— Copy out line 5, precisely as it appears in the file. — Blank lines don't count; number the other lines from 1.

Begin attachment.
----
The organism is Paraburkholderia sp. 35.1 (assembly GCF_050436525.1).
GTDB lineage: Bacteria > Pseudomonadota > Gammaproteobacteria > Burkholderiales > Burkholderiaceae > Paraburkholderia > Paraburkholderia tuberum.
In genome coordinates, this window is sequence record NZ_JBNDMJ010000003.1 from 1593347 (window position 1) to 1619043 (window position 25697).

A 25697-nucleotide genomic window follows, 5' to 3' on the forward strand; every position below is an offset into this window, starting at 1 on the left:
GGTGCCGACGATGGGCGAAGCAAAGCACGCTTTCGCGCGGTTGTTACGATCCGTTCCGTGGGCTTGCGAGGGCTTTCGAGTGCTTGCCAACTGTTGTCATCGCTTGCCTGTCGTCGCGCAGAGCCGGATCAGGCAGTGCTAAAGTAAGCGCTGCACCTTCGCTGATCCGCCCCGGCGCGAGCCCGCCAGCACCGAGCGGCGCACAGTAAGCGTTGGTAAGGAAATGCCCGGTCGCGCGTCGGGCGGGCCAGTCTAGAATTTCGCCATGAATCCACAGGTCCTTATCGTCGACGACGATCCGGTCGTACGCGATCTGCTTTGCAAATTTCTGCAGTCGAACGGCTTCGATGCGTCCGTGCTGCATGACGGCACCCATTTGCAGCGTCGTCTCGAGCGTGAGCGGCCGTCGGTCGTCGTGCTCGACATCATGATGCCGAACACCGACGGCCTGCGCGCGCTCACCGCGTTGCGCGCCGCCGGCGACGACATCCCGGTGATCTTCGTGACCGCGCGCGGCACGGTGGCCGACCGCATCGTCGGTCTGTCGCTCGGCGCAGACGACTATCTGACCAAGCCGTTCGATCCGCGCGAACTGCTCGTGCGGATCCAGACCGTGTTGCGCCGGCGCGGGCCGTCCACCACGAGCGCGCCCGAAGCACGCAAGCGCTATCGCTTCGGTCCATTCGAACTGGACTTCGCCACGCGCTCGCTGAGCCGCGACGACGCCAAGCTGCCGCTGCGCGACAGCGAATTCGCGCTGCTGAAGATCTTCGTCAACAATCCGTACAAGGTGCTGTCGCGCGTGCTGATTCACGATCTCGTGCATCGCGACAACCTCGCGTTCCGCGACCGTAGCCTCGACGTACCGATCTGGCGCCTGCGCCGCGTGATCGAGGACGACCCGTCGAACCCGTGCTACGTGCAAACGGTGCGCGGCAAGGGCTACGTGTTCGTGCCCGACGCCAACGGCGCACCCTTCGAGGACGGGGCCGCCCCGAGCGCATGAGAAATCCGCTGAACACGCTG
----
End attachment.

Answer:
GGTGCCGACGATGGGCGAAGCAAAGCACGCTTTCGCGCGGTTGTTACGATCCGTTCCGTGGGCTTGCGAGGGCTTTCGAGTGCTTGCCAACTGTTGTCATCGCTTGCCTGTCGTCGCGCAGAGCCGGATCAGGCAGTGCTAAAGTAAGCGCTGCACCTTCGCTGATCCGCCCCGGCGCGAGCCCGCCAGCACCGAGCGGCGCACAGTAAGCGTTGGTAAGGAAATGCCCGGTCGCGCGTCGGGCGGGCCAGTCTAGAATTTCGCCATGAATCCACAGGTCCTTATCGTCGACGACGATCCGGTCGTACGCGATCTGCTTTGCAAATTTCTGCAGTCGAACGGCTTCGATGCGTCCGTGCTGCATGACGGCACCCATTTGCAGCGTCGTCTCGAGCGTGAGCGGCCGTCGGTCGTCGTGCTCGACATCATGATGCCGAACACCGACGGCCTGCGCGCGCTCACCGCGTTGCGCGCCGCCGGCGACGACATCCCGGTGATCTTCGTGACCGCGCGCGGCACGGTGGCCGACCGCATCGTCGGTCTGTCGCTCGGCGCAGACGACTATCTGACCAAGCCGTTCGATCCGCGCGAACTGCTCGTGCGGATCCAGACCGTGTTGCGCCGGCGCGGGCCGTCCACCACGAGCGCGCCCGAAGCACGCAAGCGCTATCGCTTCGGTCCATTCGAACTGGACTTCGCCACGCGCTCGCTGAGCCGCGACGACGCCAAGCTGCCGCTGCGCGACAGCGAATTCGCGCTGCTGAAGATCTTCGTCAACAATCCGTACAAGGTGCTGTCGCGCGTGCTGATTCACGATCTCGTGCATCGCGACAACCTCGCGTTCCGCGACCGTAGCCTCGACGTACCGATCTGGCGCCTGCGCCGCGTGATCGAGGACGACCCGTCGAACCCGTGCTACGTGCAAACGGTGCGCGGCAAGGGCTACGTGTTCGTGCCCGACGCCAACGGCGCACCCTTCGAGGACGGGGCCGCCCCGAGCGCATGAGAAATCCGCTGAACACGCTG